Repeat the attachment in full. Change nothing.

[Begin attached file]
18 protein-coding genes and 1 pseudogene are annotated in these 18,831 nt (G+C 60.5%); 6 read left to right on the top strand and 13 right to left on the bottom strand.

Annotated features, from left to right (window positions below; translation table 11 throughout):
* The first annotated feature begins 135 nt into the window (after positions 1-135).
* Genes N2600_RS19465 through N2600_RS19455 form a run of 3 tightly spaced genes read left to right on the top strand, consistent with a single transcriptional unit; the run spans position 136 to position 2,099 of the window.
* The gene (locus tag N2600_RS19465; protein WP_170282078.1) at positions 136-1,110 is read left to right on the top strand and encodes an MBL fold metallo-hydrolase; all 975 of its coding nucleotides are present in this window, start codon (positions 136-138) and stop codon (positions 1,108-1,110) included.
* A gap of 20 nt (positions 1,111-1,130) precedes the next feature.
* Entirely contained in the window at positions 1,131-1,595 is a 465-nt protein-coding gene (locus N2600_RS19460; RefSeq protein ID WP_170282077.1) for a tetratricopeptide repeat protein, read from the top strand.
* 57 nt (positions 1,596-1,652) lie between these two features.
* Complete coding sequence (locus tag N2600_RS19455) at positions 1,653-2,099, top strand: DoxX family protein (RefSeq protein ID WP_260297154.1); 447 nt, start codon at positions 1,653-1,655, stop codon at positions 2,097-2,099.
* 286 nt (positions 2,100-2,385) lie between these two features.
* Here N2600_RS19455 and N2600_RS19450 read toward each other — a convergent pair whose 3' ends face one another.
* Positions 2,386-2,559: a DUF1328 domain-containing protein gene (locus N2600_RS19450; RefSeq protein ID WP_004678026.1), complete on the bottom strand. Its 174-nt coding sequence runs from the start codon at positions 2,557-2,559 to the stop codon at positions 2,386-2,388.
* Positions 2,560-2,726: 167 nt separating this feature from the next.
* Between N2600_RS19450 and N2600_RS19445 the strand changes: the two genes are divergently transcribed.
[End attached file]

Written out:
18 protein-coding genes and 1 pseudogene are annotated in these 18,831 nt (G+C 60.5%); 6 read left to right on the top strand and 13 right to left on the bottom strand.

Annotated features, from left to right (window positions below; translation table 11 throughout):
* The first annotated feature begins 135 nt into the window (after positions 1-135).
* Genes N2600_RS19465 through N2600_RS19455 form a run of 3 tightly spaced genes read left to right on the top strand, consistent with a single transcriptional unit; the run spans position 136 to position 2,099 of the window.
* The gene (locus tag N2600_RS19465; protein WP_170282078.1) at positions 136-1,110 is read left to right on the top strand and encodes an MBL fold metallo-hydrolase; all 975 of its coding nucleotides are present in this window, start codon (positions 136-138) and stop codon (positions 1,108-1,110) included.
* A gap of 20 nt (positions 1,111-1,130) precedes the next feature.
* Entirely contained in the window at positions 1,131-1,595 is a 465-nt protein-coding gene (locus N2600_RS19460; RefSeq protein ID WP_170282077.1) for a tetratricopeptide repeat protein, read from the top strand.
* 57 nt (positions 1,596-1,652) lie between these two features.
* Complete coding sequence (locus tag N2600_RS19455) at positions 1,653-2,099, top strand: DoxX family protein (RefSeq protein ID WP_260297154.1); 447 nt, start codon at positions 1,653-1,655, stop codon at positions 2,097-2,099.
* 286 nt (positions 2,100-2,385) lie between these two features.
* Here N2600_RS19455 and N2600_RS19450 read toward each other — a convergent pair whose 3' ends face one another.
* Positions 2,386-2,559: a DUF1328 domain-containing protein gene (locus N2600_RS19450; RefSeq protein ID WP_004678026.1), complete on the bottom strand. Its 174-nt coding sequence runs from the start codon at positions 2,557-2,559 to the stop codon at positions 2,386-2,388.
* Positions 2,560-2,726: 167 nt separating this feature from the next.
* Between N2600_RS19450 and N2600_RS19445 the strand changes: the two genes are divergently transcribed.